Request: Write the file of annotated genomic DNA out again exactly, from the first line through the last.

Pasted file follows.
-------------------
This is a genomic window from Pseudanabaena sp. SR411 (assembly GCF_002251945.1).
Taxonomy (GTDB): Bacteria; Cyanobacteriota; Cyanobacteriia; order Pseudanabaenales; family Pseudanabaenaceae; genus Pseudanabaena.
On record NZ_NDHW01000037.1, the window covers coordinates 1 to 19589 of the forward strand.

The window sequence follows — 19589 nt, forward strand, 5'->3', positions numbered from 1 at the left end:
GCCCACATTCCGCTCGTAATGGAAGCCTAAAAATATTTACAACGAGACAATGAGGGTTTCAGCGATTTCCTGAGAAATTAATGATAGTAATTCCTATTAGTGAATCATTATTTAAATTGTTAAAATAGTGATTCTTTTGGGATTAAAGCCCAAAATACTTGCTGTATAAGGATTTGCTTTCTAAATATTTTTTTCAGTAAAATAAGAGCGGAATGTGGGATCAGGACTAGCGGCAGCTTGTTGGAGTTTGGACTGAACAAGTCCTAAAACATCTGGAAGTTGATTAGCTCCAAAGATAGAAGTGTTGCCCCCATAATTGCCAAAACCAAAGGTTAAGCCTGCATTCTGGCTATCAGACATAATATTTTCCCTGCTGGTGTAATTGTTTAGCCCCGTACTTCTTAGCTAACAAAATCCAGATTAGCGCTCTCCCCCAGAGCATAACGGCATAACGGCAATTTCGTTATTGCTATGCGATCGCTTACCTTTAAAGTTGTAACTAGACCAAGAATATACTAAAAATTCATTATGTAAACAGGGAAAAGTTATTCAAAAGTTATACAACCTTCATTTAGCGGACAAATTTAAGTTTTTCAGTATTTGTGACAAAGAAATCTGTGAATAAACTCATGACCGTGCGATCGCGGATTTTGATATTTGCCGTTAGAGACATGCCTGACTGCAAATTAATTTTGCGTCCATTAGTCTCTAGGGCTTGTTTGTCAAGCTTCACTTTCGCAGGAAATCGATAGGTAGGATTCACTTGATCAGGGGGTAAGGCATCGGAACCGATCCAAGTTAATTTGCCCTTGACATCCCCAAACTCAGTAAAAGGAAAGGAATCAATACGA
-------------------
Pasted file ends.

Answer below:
This is a genomic window from Pseudanabaena sp. SR411 (assembly GCF_002251945.1).
Taxonomy (GTDB): Bacteria; Cyanobacteriota; Cyanobacteriia; order Pseudanabaenales; family Pseudanabaenaceae; genus Pseudanabaena.
On record NZ_NDHW01000037.1, the window covers coordinates 1 to 19589 of the forward strand.

The window sequence follows — 19589 nt, forward strand, 5'->3', positions numbered from 1 at the left end:
GCCCACATTCCGCTCGTAATGGAAGCCTAAAAATATTTACAACGAGACAATGAGGGTTTCAGCGATTTCCTGAGAAATTAATGATAGTAATTCCTATTAGTGAATCATTATTTAAATTGTTAAAATAGTGATTCTTTTGGGATTAAAGCCCAAAATACTTGCTGTATAAGGATTTGCTTTCTAAATATTTTTTTCAGTAAAATAAGAGCGGAATGTGGGATCAGGACTAGCGGCAGCTTGTTGGAGTTTGGACTGAACAAGTCCTAAAACATCTGGAAGTTGATTAGCTCCAAAGATAGAAGTGTTGCCCCCATAATTGCCAAAACCAAAGGTTAAGCCTGCATTCTGGCTATCAGACATAATATTTTCCCTGCTGGTGTAATTGTTTAGCCCCGTACTTCTTAGCTAACAAAATCCAGATTAGCGCTCTCCCCCAGAGCATAACGGCATAACGGCAATTTCGTTATTGCTATGCGATCGCTTACCTTTAAAGTTGTAACTAGACCAAGAATATACTAAAAATTCATTATGTAAACAGGGAAAAGTTATTCAAAAGTTATACAACCTTCATTTAGCGGACAAATTTAAGTTTTTCAGTATTTGTGACAAAGAAATCTGTGAATAAACTCATGACCGTGCGATCGCGGATTTTGATATTTGCCGTTAGAGACATGCCTGACTGCAAATTAATTTTGCGTCCATTAGTCTCTAGGGCTTGTTTGTCAAGCTTCACTTTCGCAGGAAATCGATAGGTAGGATTCACTTGATCAGGGGGTAAGGCATCGGAACCGATCCAAGTTAATTTGCCCTTGACATCCCCAAACTCAGTAAAAGGAAAGGAATCAATACGA